Our work in Lebanon
Our work in Lebanon
Syrians in Lebanon
Lebanon hosts the highest per capita ratio of refugees in the world, with over one million displaced Syrians currently living there – a quarter of the total population of the country. Most of these are living below the poverty line, with 71% living on less than $3.84 per day. As the war in Syria continues, the situation for refugees in Lebanon has become more desperate. Negative coping strategies, such as getting into debt and withdrawing children from school, are increasingly being adopted as savings and assets run out. This is contributing to rising vulnerability among refugee households and the deterioration of food security, with only 7% of displaced Syrian households being food secure. Read UN report
Concern is working to help Syrian refugee communities by distributing essentials like tarpaulins, stoves, blankets, emergency cash, and repair and insulation kits so that families can stay warm. This emergency assistance benefitted over 10,000 people in 2016 alone. For those living in tented settlements, Concern distributes shelter kits before the onset of winter and in response to emergencies throughout the year. Concern also works with vulnerable families living in substandard buildings to help improve the quality of their living accommodation. Under this programme, we provide building materials and technical support for the renovation of shelters and ensure occupancy agreements between refugees and landlords are in place.
Water, sanitation and hygiene
Concern works closely with the Government to build and rehabilitate water supply and sanitation infrastructure. The includes boreholes, waste water treatment plants, water supply networks and storm water drainage channels which reduce the risk of flooding of refugee settlements and neighbourhoods.
Our work also includes connecting households to existing water and sewerage networks, and installing or upgrading toilets and handwashing facilities in both tented settlements and substandard shelters. Concern’s programmes aim to meet the immediate needs of vulnerable Lebanese host communities and Syrian refugees by improving access to clean water, reducing water-related diseases, engaging in hygiene promotion and ensuring the provision of private, dignified sanitation facilities.
Concern is also making great strides towards educating young Syrians in Lebanon. Since mid2014 we have taught over 6,000 Syrian children with a specially developed numeracy and literacy programme designed to prepare them to integrate into the Lebanese school system.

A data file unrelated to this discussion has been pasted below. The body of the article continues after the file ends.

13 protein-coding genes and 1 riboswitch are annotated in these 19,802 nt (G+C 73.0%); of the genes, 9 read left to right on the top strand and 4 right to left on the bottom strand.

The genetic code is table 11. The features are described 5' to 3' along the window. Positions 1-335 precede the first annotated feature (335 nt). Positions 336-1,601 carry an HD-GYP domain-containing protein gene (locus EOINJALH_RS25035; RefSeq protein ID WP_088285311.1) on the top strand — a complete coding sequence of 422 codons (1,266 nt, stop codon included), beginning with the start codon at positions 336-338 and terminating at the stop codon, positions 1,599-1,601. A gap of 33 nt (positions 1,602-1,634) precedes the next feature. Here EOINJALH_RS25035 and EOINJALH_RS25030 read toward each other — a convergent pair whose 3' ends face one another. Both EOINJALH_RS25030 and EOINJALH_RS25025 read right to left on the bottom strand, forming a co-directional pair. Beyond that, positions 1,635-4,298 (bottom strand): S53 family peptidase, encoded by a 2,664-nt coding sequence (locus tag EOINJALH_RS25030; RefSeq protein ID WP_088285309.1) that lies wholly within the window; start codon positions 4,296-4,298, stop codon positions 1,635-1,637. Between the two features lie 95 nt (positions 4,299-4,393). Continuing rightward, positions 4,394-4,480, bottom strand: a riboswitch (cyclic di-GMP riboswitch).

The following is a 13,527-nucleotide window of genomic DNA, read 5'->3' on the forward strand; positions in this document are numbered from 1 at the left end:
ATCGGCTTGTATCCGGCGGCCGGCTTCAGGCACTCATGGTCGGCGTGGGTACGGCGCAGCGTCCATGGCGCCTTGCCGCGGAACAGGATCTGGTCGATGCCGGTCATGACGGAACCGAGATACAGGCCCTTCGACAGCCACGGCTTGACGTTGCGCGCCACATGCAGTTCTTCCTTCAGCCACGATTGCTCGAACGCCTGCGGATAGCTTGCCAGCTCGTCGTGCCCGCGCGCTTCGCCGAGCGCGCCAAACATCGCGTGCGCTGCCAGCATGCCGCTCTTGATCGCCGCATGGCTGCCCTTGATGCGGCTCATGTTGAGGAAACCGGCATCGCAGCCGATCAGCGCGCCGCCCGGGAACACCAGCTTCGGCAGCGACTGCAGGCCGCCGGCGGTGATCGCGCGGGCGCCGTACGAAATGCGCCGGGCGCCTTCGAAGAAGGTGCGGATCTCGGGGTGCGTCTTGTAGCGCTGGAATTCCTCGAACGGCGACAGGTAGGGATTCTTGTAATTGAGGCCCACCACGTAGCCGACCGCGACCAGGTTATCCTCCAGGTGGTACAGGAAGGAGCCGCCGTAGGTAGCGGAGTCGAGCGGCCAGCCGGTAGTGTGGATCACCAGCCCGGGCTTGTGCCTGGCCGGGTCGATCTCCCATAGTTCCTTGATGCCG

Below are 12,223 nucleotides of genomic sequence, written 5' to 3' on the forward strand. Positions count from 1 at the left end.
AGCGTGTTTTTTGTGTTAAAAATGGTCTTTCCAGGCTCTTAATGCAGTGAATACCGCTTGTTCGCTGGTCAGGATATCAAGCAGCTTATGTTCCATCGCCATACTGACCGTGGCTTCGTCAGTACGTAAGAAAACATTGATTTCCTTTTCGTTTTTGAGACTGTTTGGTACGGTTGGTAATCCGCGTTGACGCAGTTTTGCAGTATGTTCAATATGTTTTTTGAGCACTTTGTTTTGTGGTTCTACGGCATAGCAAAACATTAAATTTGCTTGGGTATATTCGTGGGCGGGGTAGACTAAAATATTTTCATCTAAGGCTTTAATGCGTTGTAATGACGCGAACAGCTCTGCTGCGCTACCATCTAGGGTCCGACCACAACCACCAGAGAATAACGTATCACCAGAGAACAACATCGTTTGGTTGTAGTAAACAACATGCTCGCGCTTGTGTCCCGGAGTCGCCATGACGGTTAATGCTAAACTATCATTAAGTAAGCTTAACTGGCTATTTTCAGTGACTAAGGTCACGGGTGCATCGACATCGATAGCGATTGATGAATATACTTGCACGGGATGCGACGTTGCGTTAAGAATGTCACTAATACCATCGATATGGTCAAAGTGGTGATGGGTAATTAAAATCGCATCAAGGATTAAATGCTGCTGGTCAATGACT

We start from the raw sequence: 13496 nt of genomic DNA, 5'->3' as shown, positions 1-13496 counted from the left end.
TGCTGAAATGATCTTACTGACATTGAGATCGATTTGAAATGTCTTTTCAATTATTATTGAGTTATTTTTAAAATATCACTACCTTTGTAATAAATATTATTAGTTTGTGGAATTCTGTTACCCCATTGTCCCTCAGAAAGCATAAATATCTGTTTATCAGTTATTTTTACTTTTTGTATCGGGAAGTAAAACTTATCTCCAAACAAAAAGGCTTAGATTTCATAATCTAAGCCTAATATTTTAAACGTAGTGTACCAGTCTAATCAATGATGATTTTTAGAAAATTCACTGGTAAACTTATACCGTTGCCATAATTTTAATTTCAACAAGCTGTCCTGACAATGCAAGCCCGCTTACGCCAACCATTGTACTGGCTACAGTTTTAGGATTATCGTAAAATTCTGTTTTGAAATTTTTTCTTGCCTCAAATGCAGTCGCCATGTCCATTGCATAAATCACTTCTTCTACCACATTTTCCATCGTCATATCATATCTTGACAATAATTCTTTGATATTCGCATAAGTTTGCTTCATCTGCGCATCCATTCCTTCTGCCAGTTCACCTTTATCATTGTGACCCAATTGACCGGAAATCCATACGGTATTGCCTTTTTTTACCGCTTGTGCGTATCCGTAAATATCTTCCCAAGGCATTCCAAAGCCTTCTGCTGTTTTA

To address poverty and contribute to the stabilisation of the crisis, Concern implements livelihood programmes to increase employment and income-generation opportunities for both refugees and vulnerable Lebanese communities. Our programmes take place in both urban and rural contexts, and include craft skills training and providing support to the agriculture sector in Lebanon. Concern’s work in the agricultural sector aligns itself with Government strategy to reduce import dependence and to promote improved access to technology for farmers.
Concern’s protection programme strives to build a protective environment for Syrian refugees and vulnerable Lebanese communities. Men, women and children are engaged in tailored courses that focus on self-care, positive gender relationships, positive communication skills, and changing attitudes and behaviours around key protection concerns, such as genderbased violence.Our goal is to reduce the potential for violence in communities affected by conflict. Given the protracted nature of the crisis and the loss of hope amongst many refugees, this programme provides critical support for refugees to cope as positively as possible with their long-term displacement.
- Report: Shattered Lives – Protecting civilians in War-torn Syria
- Our work with Syrian refugees in Turkey
- Our work in Syria
- Blogs relating to the Syria crisis
- REPORT: Paying the Price: Why donors must take a new approach to the Syria crisis
- Collection of content relating to the Syria Crisis
- UN Lebanon Crisis Response Plan 2015-16: Year Two
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